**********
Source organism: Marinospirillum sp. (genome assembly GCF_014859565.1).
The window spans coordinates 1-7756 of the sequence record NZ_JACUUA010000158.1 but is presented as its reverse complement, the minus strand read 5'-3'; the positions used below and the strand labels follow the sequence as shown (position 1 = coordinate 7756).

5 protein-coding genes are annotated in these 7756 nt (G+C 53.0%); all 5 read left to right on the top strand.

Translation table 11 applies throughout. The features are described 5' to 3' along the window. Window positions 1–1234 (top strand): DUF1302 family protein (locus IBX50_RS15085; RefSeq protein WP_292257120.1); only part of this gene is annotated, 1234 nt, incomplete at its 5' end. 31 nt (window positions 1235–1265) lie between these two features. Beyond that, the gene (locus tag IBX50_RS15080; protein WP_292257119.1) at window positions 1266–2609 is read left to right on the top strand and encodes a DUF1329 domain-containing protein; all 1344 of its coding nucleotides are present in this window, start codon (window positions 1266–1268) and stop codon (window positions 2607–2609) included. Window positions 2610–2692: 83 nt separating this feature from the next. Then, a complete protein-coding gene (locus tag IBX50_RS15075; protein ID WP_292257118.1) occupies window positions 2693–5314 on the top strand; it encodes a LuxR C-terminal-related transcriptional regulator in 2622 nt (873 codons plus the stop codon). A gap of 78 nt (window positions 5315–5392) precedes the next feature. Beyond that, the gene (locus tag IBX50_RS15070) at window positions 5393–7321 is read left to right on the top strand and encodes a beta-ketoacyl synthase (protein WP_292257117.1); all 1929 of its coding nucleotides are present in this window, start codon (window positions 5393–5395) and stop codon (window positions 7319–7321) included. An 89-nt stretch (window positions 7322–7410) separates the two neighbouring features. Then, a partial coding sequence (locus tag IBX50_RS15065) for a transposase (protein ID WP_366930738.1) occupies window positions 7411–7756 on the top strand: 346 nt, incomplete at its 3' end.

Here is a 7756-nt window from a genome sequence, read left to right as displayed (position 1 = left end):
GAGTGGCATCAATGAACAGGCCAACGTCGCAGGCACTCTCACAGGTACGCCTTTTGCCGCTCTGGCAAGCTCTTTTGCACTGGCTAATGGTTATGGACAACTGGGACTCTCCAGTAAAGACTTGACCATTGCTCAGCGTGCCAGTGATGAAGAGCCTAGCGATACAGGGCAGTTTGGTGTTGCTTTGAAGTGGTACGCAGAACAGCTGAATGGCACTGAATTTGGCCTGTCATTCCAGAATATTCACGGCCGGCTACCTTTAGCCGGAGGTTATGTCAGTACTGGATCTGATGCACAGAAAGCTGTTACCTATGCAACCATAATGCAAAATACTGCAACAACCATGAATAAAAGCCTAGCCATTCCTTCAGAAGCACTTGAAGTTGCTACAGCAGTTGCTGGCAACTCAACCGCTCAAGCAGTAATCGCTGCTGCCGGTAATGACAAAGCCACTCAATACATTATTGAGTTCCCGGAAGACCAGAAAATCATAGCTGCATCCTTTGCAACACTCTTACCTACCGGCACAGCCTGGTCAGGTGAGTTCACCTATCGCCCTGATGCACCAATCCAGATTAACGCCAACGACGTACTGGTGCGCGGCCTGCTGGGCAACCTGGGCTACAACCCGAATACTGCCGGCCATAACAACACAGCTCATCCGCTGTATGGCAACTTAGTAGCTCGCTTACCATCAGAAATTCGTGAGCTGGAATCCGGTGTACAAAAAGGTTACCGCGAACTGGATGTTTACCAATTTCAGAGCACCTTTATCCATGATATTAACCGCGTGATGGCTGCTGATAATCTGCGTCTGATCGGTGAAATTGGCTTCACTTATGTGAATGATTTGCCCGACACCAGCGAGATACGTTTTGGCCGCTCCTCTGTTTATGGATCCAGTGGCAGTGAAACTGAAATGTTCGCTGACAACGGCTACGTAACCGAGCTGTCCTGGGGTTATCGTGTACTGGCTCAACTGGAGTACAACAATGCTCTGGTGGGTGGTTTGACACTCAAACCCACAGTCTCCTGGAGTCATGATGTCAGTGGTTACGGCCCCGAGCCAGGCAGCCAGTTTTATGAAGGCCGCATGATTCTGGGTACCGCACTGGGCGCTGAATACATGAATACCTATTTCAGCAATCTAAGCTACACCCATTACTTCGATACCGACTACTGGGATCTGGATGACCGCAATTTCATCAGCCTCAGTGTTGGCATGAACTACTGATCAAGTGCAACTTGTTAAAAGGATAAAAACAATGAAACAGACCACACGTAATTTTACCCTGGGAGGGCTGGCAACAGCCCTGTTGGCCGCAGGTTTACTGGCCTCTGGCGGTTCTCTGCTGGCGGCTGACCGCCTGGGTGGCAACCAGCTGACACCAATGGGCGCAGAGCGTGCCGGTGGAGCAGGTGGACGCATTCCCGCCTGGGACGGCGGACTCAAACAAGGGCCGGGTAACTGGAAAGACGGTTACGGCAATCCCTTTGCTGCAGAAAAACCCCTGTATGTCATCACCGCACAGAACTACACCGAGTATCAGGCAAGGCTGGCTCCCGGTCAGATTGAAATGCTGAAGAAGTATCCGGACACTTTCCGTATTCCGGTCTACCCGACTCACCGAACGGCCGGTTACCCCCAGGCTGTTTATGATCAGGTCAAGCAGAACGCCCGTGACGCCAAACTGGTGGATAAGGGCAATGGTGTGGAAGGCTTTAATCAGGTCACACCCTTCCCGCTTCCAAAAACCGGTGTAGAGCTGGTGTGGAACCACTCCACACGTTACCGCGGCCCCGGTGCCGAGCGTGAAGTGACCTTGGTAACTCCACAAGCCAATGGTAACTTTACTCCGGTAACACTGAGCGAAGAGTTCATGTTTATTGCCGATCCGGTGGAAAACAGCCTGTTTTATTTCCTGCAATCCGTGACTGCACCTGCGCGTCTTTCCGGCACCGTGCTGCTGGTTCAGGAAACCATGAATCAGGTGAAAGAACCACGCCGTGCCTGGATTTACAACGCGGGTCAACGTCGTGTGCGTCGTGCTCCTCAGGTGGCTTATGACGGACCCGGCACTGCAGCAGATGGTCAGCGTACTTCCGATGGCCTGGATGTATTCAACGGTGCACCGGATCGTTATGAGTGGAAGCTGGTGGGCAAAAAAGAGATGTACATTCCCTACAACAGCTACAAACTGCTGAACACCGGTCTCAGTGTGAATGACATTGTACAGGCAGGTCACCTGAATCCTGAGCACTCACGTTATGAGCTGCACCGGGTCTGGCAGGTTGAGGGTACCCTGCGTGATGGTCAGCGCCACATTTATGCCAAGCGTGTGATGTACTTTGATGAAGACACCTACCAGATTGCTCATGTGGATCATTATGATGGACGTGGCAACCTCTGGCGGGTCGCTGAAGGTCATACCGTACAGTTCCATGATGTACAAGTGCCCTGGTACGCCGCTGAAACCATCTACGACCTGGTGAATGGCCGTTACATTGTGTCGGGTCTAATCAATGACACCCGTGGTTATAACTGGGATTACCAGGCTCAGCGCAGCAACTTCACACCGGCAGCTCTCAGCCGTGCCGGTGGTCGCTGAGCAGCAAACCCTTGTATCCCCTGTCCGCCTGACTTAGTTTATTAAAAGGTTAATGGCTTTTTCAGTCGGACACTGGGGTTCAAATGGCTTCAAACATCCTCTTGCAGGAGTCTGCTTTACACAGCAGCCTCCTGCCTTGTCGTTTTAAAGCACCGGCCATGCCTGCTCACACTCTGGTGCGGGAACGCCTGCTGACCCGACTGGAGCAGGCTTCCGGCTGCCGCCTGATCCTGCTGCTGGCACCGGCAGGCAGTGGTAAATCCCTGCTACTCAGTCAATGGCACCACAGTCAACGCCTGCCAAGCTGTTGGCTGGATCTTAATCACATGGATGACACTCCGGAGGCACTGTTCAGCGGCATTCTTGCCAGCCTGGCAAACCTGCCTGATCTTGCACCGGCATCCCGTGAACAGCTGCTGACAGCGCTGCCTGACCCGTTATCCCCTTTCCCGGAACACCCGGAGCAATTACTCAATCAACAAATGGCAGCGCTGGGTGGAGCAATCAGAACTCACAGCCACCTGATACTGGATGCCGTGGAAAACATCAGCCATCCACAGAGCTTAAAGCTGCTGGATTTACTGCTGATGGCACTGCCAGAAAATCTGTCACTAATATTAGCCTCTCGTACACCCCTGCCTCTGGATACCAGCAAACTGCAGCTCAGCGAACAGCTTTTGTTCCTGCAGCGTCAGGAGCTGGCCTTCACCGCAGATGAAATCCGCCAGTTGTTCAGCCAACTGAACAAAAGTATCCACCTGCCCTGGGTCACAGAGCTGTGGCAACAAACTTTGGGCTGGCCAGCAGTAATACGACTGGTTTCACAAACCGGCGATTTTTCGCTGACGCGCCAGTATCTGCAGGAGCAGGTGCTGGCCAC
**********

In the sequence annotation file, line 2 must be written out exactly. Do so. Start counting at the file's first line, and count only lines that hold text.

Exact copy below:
The window spans coordinates 1-7756 of the sequence record NZ_JACUUA010000158.1 but is presented as its reverse complement, the minus strand read 5'-3'; the positions used below and the strand labels follow the sequence as shown (position 1 = coordinate 7756).